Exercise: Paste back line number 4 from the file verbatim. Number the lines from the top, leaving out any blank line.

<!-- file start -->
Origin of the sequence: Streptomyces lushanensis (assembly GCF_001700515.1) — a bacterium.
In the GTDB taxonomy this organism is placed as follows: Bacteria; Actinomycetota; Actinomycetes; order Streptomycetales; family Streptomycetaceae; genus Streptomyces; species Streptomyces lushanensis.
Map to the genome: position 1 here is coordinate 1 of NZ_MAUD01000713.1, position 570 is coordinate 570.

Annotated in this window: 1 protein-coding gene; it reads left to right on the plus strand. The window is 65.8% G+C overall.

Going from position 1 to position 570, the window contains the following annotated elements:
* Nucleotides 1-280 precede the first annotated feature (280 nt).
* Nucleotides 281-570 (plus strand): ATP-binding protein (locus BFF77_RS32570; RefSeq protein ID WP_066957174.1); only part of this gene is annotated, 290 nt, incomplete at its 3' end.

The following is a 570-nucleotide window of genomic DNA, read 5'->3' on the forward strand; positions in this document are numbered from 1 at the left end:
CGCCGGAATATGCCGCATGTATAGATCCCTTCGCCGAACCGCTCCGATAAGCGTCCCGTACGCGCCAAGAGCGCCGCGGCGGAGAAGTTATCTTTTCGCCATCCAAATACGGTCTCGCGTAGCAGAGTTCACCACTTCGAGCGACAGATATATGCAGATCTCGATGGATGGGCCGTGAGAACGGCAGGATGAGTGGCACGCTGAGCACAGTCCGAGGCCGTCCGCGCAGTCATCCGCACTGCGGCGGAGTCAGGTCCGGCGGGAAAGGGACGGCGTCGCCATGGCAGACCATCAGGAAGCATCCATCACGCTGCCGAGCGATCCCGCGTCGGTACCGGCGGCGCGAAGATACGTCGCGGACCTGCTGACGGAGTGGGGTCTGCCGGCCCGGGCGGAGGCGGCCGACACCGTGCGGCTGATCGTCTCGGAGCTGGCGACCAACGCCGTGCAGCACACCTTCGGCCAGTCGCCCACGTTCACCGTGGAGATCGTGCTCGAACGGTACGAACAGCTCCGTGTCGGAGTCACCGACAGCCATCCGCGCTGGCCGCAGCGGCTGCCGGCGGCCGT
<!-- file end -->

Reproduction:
Annotated in this window: 1 protein-coding gene; it reads left to right on the plus strand. The window is 65.8% G+C overall.